By on December 1, 2017

The handover of General Motors’ money-losing European division to France’s PSA Group seemed complete last July, but now the maker of Peugeot and Citroen cars isn’t happy with the bag it’s holding.

PSA claims the acquisition of the Opel and Vauxhall brands left it on the hook for massive fines, all stemming from looming European emissions regulations and the not-so-squeaky-clean state of its new holdings. The automaker’s now seeking nearly $1 billion from GM — more than half of what it paid for the brands.

Ultra-strict European Union emissions regulations slated to come into effect in 2021 would penalize PSA for its newly acquired fleet, something that apparently wasn’t known at the time of the handover. According to a Reuters report, PSA says the scale of the problem only became clear after it took ownership. Blame a brand with one gee-whiz clean car and a full stable of emissions laggards.

“We became aware a few weeks after we finalised the closing that the company was going to the wall on CO2 emissions,” PSA Group CEO Carlos Tavares told reporters in early November. “If you fail to comply (with EU rules) the weight of fines you are hit with can threaten the company’s existence.”

Tavares said his company immediately set about accelerating product development. The move to switch Opel and Vauxhall products to PSA platforms (with cleaner French engines) was pushed ahead three years. Still, the new breed won’t appear until 2024.

Sources close to the issue tell Reuters that GM underestimated the public’s switch away from diesel-powered cars in its calculations. It also relied heavily on sales of the all-electric Opel Ampera-e (Chevrolet Bolt) to meet its emissions targets. The looming regulation change punishes each car in an automaker’s fleet for every extra gram of carbon dioxide it spews per kilometer, to the tune of $113 per vehicle. A crushing load of fines wouldn’t take long to pile up.

“People who had worked on the closing realised quite quickly that there were these big discrepancies,” one PSA source said. “They had been swept under the rug.”

Another source said that PSA stood to lose over $11,000 for each Ampera-e sold, making the company’s reliance on that one car doubly risky.

“Their technical solution was economically unviable and would have led to enormous losses,” the source told Reuters. “So the first thing you do is drop that (product) line, but then the fleet emissions explode.”

Besides expediting the development of new vehicles, PSA was forced to slap together hybrid variants of several Opel cars. This wasn’t part of the original product plan. Still, the state of Opel’s fleet wasn’t entirely a secret leading up to the sale.

“We’ve been reporting for years that Opel/Vauxhall would have significant problems meeting the CO2 targets as GM brands in Europe,” said Thomas Goettle, head analyst at PA Consulting. The firm published a study detailing Opel and the 2021 emissions regulations in November 2016. “Opel is five to seven years behind with their engine lineup,” he added.

GM spokesman David Caldwell wouldn’t comment on whether the two companies discussed emissions, only stating, “We provided them with substantial information.”

PSA has not yet filed any legal claims against GM.

[Image: General Motors]

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34 Comments on “PSA to GM: Pay Up for That Dirty Fleet You Sold Us...”

  • avatar

    One would assume that PSA would have done it’s due diligence on the Opel fleet, knowing the impending regulations. It’s not like GM could hide the emissions of it’s models.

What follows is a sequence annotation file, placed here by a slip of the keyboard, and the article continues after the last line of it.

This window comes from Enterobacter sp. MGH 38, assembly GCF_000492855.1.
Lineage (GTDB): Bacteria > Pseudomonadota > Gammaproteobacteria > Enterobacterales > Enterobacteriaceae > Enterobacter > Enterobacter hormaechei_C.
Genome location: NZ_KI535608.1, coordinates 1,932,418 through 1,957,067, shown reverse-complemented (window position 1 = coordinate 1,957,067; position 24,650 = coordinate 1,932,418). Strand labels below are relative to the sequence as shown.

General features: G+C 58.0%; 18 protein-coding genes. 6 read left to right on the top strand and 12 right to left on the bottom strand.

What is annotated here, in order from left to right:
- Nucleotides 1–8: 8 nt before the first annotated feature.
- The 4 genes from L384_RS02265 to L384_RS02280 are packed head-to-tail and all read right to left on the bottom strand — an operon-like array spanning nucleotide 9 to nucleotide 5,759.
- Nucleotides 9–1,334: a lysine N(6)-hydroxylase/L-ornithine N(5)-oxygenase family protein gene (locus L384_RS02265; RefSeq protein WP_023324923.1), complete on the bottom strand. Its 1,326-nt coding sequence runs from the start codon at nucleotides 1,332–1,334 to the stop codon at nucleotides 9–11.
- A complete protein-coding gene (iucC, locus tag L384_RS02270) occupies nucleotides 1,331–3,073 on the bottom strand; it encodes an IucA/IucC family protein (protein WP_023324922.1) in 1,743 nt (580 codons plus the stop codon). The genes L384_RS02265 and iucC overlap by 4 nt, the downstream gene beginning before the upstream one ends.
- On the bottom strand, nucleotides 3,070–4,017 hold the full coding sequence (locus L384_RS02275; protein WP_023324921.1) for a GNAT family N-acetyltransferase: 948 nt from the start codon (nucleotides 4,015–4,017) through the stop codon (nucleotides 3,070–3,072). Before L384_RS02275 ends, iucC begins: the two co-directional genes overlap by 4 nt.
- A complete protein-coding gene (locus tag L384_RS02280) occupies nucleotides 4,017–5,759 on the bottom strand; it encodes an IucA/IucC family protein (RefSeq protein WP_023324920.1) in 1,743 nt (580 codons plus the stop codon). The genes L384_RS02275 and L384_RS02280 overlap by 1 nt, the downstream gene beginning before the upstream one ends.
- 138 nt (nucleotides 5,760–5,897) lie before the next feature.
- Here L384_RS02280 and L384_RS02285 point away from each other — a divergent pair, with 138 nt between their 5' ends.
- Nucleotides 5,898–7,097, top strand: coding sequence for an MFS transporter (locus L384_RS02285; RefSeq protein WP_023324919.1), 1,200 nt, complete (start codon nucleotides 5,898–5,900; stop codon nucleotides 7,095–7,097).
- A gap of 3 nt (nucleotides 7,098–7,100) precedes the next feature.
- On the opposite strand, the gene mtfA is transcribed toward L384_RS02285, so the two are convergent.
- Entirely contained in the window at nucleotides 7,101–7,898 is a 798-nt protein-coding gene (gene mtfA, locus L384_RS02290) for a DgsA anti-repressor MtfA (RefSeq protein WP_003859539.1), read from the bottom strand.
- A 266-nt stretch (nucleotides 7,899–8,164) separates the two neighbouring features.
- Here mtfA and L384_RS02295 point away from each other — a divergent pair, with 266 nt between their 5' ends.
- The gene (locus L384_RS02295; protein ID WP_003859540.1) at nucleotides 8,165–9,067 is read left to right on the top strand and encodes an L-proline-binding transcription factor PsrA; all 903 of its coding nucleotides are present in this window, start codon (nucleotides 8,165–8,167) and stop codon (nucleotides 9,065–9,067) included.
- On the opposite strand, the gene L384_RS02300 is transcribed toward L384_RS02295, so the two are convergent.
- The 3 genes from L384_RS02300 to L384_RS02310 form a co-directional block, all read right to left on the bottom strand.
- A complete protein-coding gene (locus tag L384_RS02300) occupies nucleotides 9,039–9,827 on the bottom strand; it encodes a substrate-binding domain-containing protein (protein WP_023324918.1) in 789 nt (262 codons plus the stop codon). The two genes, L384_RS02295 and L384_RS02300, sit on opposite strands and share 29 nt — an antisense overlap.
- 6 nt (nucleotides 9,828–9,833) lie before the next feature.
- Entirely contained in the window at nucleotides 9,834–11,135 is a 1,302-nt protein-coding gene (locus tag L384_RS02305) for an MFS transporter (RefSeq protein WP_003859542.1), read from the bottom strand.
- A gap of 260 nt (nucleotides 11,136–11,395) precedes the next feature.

• avatar

    I don’t understand how PSA is acting like they had no clue to the state of the fleet emissions over at opel/vauxhall. How is that not part of your homework when negotiating a billion-dollar-plus sale of a company? Are they alleging some sort of cover-up? I mean “sweeping under the rug” is vague. Do they mean GM just never pointed it out or GM committed fraud? This just doesn’t seem like something PSA should have reasonably missed on their own.

  • avatar

    I still remember when Fiat extorted $2 billion from GM back in the aughts when GM wanted to dissolve that relationship … and I still can’t believe they just rolled over and handed them the cash.

    Although I suspect Mary Barra has both bigger balls and a bigger brain than Rick Wagoner, so GM may not give in so quickly this time.

    • 0 avatar

      Exactly what I thought reading this article. PSA saw opportunity there with GM’s well earned reputation to throw money left and right as if it was taxpayers money.

    • 0 avatar

      Have read similar comments re: Fiat and PSA situations. Without getting into whether is was smart for GM to make either deal, I believe situations are totally different.
      In case of Fiat, they had solid contract. GM was supposed to do something, they changed their mind, and so had to pay Fiat compensation in order to get out of it. Fiat would have been happy to just execute the agreement.
      In case of PSA, they have a solid contract. PSA is supposed to do something, they changed their minds about how much it should cost, and now want GM to pay in order to get out of the expense. GM seems to be happy to just execute the agreement.
      So, Fiat had legal basis for compensation and PSA doesn’t (if politics don’t get in the way.)
      What would be interesting is if PSA now comes back to GM and offers them $2 billion not to have to do the deal…..

      • 0 avatar

        I disagree with your summation of the Fiat-GM affair. The ‘something’ that changed GM’s mind was Fiat doubling their outstanding shares and halving GM’s Fiat ownership prior to invoking the purchase clause. GM had 20% of Fiat when the agreement was signed. Fiat diluted that holding to 10% through issuing new shares to pay off debts. Then they tried to make GM pay twice for their undesirable company.

        You can read about it on page three of this article:

        Then the EU courts shook down GM, which was too mismanaged to admit that it didn’t have the money to spend on incompetent Europeans.

  • avatar

    At first glance I thought PSA was looking for GM to make good on fines it was already assessed. But that’s not the case. PSA is essentially saying “If, come 2021, we were to attempt to sell the product we bought in 2017, we would be hit with massive fines, so pay us in advance.” Most ridiculous argument for justifying buyers remorse I’ve ever heard.

    Apparently PSA went looking for the secret GM plans for an ultra clean future fleet and found out the vault was empty.

  • avatar

    What? GM engines five to seven years behind the times? Seems a bit unlikely, to say the least.

    It’s not clear from this article, nor other news outlets, nor from PA Consulting itself, whether this is diesel engines, gasoline engines, or both. PA Consulting is willing to let you download their report provided you are in the business and hand over your bona fides. Or lie about them. Couldn’t be bothered.